The Atlas of Living Australia (ALA) team has been busy over the last few months starting work on systems to integrate Australian biodiversity data. We hope soon to be able to offer early versions of some tools and interfaces. The real value from a project like the Atlas will however come from the resources which data owners share through the system.
We would like therefore to ask for your involvement in any of the following ways:
The ALA aims to help researchers to understand the distribution of Australian plants and animals. We are therefore inviting everyone to let us know of data they hold on the occurrence of any Australian species. We will then explore the best ways to assist data owners in linking their information to the ALA.
(Before the public release in November 2010. This group is still available and is harvested regularly into the Atlas. Alternatively see the Tools – Images Page for more details.
The Encyclopedia of Life (EOL) has set up a group on the Flickr photo-sharing site to allow photographers to share their images of any organism. The Atlas encourages Australian photographers to use this site make their images available to the ALA, EOL and other users of biodiversity information.
The Biodiversity Collections Index (BCI) is an international initiative to build an online catalogue of all herbaria and natural history collections. The ALA will use the BCI as a key reference and would like to encourage Australian collection managers to make sure that their collections are registered and described in the system.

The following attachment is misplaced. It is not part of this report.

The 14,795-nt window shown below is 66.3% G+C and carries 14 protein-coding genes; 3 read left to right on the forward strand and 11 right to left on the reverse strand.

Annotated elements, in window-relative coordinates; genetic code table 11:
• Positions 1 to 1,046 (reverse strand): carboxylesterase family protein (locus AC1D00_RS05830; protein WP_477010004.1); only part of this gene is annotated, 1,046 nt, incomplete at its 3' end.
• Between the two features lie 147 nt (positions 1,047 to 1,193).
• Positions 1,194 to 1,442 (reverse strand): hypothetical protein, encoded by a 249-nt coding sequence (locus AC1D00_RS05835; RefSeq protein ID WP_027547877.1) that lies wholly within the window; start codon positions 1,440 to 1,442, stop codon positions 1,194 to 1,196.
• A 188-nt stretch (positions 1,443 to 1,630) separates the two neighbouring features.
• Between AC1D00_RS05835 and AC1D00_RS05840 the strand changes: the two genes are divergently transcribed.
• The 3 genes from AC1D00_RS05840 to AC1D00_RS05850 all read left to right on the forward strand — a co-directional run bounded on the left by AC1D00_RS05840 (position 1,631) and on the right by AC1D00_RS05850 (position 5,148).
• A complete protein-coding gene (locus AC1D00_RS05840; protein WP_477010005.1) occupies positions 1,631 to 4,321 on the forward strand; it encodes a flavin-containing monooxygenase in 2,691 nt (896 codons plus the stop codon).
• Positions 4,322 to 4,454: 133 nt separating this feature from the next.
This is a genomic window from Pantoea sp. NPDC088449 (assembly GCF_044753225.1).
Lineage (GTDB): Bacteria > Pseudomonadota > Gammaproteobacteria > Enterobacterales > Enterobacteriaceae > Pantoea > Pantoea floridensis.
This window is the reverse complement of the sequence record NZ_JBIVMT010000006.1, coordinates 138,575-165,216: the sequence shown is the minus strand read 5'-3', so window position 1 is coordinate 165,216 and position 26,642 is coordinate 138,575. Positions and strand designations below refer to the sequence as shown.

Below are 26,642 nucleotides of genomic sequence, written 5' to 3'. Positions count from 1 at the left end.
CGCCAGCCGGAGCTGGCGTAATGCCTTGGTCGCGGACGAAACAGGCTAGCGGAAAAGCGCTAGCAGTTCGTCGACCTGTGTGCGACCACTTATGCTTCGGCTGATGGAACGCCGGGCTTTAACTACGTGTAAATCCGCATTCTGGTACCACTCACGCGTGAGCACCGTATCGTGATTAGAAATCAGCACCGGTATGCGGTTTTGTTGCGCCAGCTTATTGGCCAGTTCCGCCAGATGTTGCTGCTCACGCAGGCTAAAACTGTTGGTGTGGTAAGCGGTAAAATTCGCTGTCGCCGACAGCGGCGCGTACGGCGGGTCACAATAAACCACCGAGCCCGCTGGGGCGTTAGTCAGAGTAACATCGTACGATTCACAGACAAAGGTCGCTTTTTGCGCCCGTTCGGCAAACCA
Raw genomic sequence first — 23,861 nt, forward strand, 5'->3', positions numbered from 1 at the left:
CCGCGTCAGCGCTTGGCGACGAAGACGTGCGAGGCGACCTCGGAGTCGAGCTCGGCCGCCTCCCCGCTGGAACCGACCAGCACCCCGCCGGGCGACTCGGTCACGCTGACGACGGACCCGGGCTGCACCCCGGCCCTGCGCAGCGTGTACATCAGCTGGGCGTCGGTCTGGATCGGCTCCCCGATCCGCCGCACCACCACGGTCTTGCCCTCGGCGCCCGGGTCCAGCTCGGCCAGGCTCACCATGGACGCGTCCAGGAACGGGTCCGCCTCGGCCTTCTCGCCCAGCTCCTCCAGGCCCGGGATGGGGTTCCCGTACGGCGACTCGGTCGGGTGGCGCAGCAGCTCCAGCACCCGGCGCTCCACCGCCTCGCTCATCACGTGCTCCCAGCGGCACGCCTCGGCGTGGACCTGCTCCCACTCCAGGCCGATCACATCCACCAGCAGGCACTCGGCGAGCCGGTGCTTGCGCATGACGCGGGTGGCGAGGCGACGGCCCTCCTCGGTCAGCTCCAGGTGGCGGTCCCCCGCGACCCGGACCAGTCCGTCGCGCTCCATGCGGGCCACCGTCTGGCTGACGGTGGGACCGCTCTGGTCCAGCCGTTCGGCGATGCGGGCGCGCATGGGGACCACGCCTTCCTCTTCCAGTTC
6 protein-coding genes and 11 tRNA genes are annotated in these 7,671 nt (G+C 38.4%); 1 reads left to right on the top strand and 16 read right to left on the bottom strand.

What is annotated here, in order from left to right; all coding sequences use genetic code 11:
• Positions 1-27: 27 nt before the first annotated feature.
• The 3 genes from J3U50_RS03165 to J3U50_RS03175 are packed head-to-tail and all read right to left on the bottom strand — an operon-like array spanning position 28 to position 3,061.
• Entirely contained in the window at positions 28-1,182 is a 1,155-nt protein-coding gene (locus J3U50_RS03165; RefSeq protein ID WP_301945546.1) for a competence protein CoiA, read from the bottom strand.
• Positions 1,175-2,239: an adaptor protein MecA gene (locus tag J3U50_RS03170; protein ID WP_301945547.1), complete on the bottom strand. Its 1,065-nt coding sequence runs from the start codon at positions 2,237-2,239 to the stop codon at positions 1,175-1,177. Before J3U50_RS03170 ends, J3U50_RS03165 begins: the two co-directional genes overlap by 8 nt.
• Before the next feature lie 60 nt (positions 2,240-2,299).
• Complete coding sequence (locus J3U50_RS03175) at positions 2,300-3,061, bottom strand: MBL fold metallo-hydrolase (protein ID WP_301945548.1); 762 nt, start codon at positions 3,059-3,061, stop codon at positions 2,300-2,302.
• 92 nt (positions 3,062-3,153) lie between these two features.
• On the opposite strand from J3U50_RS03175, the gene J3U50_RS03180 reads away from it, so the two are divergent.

For more information, see Biodiversity Collections Index
The ALA is a collaboration between a large number of participant organisations and institutions. Their content will be the most significant part of what the Atlas has to offer. Over the coming months we plan to highlight what different ALA participants are doing to develop and share information as part of their contribution to the project.
This month we have an update from Queensland Museum on the new Vernon software system they have been implementing to manage information on more than 1.2 million specimens and other collection objects held by the museum. This has required significant effort on their part in cleansing data and ensuring that it makes consistent use of standard terms.
The Vernon software supports Darwin Core, one of the key data standards adopted by the ALA. This will allow Queensland Museum to share existing and future data from its biodiversity collections through the Atlas.
TDWG held its annual conference on biodiversity informatics in Fremantle, WA, 19-26 October 2008. This meeting was very well attended by delegates from across Australia and around the world and addressed many issues of relevance to the ALA.
Presentations from the conference were recorded and are available online as movie files. This includes ten presentations specifically addressing Australian biodiversity informatics and the work of the ALA.
Over the last two months work has continued on the following tasks: